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Monday, March 28, 2011


I've decided to try an experiment not unlike my 2008 post, AN ARCHETYPAL LIBRARY.

Earlier this year I reviewed Tony Isabella's coffeetable compendium 1000 COMIC BOOKS YOU SHOULD READ. My main complaint with the book was what I called its "herky-jerky organization," which is actually high praise compared to the review the book got from Tom Spurgeon. I suggested that Isabella might have done better to have focused on particular stories, whether they were done-in-one or serialized.

Then, having thrown this suggestion out into the Intervoid, I started to make such a list myself.

I grew disinterested, though, because I realized that a general list like Isabella's didn't suit me. In this essay I noted that I had no opposition to anyone making, as Isabella did, a list of "favorites" based on their personal agreeability, e.g., "I thought that girl on the cover was hot" or "This was my very first BATMAN book." But it just wasn't my thing.

I've mentioned that I recently finished Philip Wheelwright's BURNING FOUNTAIN, in which he argues for the complexity of symbolism in terms not unlike the ones I've used here since the blog's beginning. Wheelwright's term for this complexity is *plurisignation,* which stresses the ability of symbols to transmit a plurality of meanings. He didn't advance a term for the type of symbol that has the barest possible representational meaning-- which I've called the "null-myth" on occasion-- but just to follow Wheelwright's example for awhile I'll say that this might be termed *monosignation.*

Most stories, ranging from undistinguished formula-tales to overwrought artsy-farts, are monosignative. Such stories are all about getting from a thematic Point A to Point B, or, in the artier ones (like the Joseph Losey/Harold Pinter film ACCIDENT), from B to A. However, both good formulaic stories and fine artistic stories are equally capable of plurisignation.

My "1001 myths" posts will be a listing of such stories, and I'll have at least one new post pretty much every Monday. I won't rule out posting other entries on other days, but Monday will be the day that any interested party can check in and be reasonably sure that something will have been added. I have no idea whether or not any 'net readers will be interested enough to do so, but I'm cognizant that periodicity is just as important to online readers as Wednesday is for comic-shop customers.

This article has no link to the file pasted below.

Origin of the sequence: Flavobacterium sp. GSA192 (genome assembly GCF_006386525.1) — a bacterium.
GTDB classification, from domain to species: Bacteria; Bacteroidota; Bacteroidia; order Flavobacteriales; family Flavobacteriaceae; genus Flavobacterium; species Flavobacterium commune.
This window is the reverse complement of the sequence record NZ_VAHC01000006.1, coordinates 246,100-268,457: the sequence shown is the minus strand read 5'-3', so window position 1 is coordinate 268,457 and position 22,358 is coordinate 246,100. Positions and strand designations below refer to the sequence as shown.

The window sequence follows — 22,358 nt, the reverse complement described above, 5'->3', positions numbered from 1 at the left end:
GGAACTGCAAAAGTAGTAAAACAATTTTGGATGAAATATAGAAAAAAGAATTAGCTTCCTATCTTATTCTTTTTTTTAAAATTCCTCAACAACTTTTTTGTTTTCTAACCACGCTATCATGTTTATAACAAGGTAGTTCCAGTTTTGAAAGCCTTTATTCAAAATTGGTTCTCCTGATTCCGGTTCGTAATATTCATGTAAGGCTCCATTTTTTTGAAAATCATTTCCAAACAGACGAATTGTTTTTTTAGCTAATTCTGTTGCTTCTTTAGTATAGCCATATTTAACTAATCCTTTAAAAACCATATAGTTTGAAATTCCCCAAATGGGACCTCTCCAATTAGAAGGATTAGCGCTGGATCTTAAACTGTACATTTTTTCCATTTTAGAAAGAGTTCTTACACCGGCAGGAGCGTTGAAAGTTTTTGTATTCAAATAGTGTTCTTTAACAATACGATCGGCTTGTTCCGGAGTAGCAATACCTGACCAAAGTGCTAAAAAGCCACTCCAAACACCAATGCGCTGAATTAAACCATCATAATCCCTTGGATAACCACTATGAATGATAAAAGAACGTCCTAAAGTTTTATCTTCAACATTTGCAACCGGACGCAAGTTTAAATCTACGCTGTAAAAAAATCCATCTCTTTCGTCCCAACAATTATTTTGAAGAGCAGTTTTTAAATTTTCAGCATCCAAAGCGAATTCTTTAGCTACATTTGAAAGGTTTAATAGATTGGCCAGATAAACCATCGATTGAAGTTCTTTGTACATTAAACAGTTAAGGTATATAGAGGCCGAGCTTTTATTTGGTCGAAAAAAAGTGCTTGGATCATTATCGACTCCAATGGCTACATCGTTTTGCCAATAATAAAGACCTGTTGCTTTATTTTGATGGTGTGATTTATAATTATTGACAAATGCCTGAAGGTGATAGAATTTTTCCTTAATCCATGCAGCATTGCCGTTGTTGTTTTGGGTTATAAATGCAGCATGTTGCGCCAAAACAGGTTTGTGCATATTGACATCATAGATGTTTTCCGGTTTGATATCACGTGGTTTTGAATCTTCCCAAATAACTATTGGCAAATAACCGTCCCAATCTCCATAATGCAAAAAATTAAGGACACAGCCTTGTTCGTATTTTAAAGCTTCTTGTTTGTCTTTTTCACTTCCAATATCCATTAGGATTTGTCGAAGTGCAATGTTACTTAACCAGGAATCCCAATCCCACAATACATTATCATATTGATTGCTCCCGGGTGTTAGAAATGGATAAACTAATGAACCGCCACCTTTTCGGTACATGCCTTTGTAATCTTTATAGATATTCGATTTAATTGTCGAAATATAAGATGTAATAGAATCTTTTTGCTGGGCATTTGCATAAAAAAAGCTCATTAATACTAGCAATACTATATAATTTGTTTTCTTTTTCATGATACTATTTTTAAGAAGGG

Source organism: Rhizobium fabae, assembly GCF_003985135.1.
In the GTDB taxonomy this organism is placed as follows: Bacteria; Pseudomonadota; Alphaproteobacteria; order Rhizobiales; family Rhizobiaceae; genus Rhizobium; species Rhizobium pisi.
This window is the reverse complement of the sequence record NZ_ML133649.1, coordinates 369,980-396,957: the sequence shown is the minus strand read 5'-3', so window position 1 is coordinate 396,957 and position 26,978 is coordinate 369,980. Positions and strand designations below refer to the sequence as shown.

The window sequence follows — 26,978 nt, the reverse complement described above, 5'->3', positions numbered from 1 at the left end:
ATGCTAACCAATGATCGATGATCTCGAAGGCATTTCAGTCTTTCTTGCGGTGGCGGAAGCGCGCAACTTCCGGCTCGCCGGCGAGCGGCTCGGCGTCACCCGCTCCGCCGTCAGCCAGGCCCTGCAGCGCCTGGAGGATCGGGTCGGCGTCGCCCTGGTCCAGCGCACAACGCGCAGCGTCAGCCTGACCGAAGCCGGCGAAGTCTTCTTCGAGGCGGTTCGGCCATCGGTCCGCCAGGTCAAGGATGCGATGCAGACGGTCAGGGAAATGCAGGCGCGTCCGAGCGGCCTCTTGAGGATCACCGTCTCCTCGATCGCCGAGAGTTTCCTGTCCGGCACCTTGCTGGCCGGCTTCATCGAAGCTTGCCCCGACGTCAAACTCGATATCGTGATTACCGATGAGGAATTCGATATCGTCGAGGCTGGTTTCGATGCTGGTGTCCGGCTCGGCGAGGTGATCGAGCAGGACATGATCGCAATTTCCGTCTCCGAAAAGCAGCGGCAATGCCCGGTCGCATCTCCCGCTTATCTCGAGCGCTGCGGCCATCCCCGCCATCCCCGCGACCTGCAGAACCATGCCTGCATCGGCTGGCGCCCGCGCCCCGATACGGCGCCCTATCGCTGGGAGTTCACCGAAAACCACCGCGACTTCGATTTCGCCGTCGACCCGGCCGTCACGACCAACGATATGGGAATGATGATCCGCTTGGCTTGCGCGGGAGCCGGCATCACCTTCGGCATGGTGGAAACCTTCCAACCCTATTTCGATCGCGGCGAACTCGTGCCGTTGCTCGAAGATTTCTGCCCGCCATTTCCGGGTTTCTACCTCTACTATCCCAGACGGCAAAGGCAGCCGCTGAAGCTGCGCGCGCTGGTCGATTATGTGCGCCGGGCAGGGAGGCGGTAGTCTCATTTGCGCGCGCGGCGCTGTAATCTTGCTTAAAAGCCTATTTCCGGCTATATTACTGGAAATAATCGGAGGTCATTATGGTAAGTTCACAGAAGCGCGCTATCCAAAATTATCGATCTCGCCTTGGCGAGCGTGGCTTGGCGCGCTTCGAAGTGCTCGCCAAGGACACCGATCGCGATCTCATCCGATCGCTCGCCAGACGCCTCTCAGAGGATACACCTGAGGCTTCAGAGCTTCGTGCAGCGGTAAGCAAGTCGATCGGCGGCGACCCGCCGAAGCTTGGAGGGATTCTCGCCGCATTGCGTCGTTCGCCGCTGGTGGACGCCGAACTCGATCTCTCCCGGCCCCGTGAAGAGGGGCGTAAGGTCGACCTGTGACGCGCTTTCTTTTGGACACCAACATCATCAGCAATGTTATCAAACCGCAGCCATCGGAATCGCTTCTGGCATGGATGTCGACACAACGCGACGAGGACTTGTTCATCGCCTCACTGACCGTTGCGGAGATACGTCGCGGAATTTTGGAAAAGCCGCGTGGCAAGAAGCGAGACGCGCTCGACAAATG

Other specifications:

*Though I mentioned mythic comic strips in the LIBRARY post, I'm only dealing with comic books here. Whatever the failings of the comic-book medium, they are the superior of the strip-medium in terms of being able to tell a wider variety of stories-- and that means a wider variety of myths. In the final analysis the sobriquet "comic book" isn't as inaccurate as some have said: the comic-book form really is intrinsically more "book-like" than the strip can ever be, long soap-operatic continuities notwithstanding.

*Though I intend to go into more detail than Isabella's snapshot summations of each item's importance, these will be short writeups that seek to capture the *essence* of each fictional myth.

*My initial way of choosing which stories to include will be alphabetical, one for each letter, going by the title of the publication in which the story appeared. After I get to #26, I may choose another pattern, or I may not.

*I've always maintained that mythic symbolism can appear in any genre, no matter how fantastic or realistic. However, realistic genres have historically enjoyed more prominence in other media. Westerns, for instance, have a strong myth-history in prose and in film, but for whatever reason the genre has not prospered in comic books.

*Currently the superhero genre enjoys the lion's share of complex expressive myths. One may carp as one likes as to how far the genre fails by standards of technical literary excellence, but as Leslie Fiedler observed, mythopoesis does not begin and end with technical superiority.

*Nevertheless, to show that myth-criticism does apply across the board from all types of art-and/or-entertainment comics, I'll start by alternating "Superhero Myths" with "Everything Else-Myths." Again, I may change this later if I come up with another pattern as opposed to the alphabetical one.

*And finally, just because I did raise the question as to what was my first BATMAN comic-- here it is in all its tacky glory, with not a chance in hell of getting anywhere on the 1001 list.

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